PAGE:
Jose Manuel Ribeiro/Reuters Former orphanage director Catalina Pestana embraces abuse
victim Pedro Namora at the court in Lisbon yesterday
To most people Portugal's state-run orphanages seemed
like a safe haven for thousands of children who had been robbed of their
parents. They were called the Casa Pia, or Houses of the Pious.
But for an elite paedophile ring, which included a
former ambassador and a prominent television celebrity, Casa Pia
orphanages were something entirely different. They were supermarkets
stocked with children to abuse. Yesterday, at the conclusion of the
longest trial in Portugal's history, seven defendants were convicted of
using the orphanages to rape and abuse scores of teenage boys in a case
that has sent shockwaves through the country's political elite and
raised serious concerns over the efficiency of Portugal's judiciary. Six
of the seven were given jail terms of between five and 18 years.
The trial, in Lisbon's top criminal court, is thought to
be the largest ever undertaken by Portugal's court system. Over five and
half years, more than 800 witnesses, including 32 alleged victims, gave
evidence detailing how a paedophile ring used the orphanages to source
children for wealthy and influential clients. The sentencing document
alone, of which judges spent most of yesterday reading a summary, runs
to 2,000 pages.
Two of those found guilty included Carlos Cruz, a
popular television chat-show host with 30 years in show business, and
Jorge Ritto, a former ambassador once sent home in disgrace from a
posting in Germany over allegations that he had been having an improper
relationship with a young boy in a park.
Their co-defendants included Carlos Silvino, an
orphanage driver who would ferry children to paedophile houses; Joao
Ferreira Diniz, a prominent doctor who often deliberately picked out
deaf and dumb children; Manuel Abrantes, a former deputy principal at an
orphanage; solicitor Hugo Marcal and Gertrude Nunes, the only female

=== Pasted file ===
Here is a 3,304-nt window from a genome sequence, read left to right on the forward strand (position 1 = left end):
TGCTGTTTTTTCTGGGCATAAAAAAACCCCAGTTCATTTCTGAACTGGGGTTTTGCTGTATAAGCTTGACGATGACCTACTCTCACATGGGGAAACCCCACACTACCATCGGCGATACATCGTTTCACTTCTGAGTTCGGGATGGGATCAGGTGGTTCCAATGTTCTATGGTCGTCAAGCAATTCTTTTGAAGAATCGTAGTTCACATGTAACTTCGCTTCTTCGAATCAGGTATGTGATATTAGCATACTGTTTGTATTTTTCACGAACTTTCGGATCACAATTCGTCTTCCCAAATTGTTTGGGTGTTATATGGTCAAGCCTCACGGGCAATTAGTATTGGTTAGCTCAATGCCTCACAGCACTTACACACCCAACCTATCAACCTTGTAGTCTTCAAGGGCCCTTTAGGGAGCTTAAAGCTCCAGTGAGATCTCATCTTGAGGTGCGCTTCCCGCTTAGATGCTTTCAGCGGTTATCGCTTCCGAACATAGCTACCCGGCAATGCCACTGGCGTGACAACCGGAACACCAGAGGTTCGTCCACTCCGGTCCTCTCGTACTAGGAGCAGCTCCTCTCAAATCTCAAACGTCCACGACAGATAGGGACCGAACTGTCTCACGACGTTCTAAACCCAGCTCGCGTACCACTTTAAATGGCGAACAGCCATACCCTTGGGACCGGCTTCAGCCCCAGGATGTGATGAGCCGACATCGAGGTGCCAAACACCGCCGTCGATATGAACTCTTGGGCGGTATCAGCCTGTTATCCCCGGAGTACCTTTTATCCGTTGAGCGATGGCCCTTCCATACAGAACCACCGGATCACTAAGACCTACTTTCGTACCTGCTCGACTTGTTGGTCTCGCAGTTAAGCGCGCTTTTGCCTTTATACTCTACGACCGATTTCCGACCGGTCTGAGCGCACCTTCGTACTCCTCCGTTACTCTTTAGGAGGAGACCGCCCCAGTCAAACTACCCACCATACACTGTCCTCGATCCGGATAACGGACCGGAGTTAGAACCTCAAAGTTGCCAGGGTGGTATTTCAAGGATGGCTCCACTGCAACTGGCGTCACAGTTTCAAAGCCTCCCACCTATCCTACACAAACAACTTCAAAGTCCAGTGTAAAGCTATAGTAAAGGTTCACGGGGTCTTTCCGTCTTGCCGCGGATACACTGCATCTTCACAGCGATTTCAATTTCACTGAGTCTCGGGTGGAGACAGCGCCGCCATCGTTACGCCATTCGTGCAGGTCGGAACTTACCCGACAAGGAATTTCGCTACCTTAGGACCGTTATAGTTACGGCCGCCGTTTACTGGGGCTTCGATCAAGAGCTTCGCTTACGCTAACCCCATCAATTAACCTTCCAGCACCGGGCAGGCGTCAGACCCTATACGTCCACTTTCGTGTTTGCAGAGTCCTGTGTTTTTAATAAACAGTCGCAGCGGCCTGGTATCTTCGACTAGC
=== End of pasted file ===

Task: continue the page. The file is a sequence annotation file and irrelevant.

defendant who allowed her house to be used by the paedophile ring. The
successful convictions, eight years after the paedophile scandal was
exposed, is a major victory for Portuguese police, under intense
criticism over their handling of the investigation into the
One of the lead
detectives in the Casa Pia case,
Paulo Rebelo, also investigated the
Madeleine McCann disappearance after the original lead investigator was
sacked. Rebelo and his team of forensic investigators – called "the
cleaners" because they leave no stones unturned – are said to have
played a pivotal role in securing the convictions.
But the trial was dogged by accusations that witnesses
had been intimidated, and allegations that senior politicians turned a
blind eye to the abuse to protect friends. Reports that paedophiles were
using Casa Pia orphanages to source victims surfaced in the early 1980s
but they were swept under the carpet. Teresa Costa Macedo, a senior
government official, said she informed the country's then president,
General Ramalho Eanes, and provided photographic evidence. But the
photographs were "lost" by police and Mrs Macedo said she was also
intimidated by phone calls from anonymous callers. "They said they would
kill me, flay me and a lot of other things," she recalled.
The current trial began in 2004 after a lengthy
investigation started by nine boys who had been at one of the homes in
Lisbon accused several people of sexual abuse between 1998 and 2001.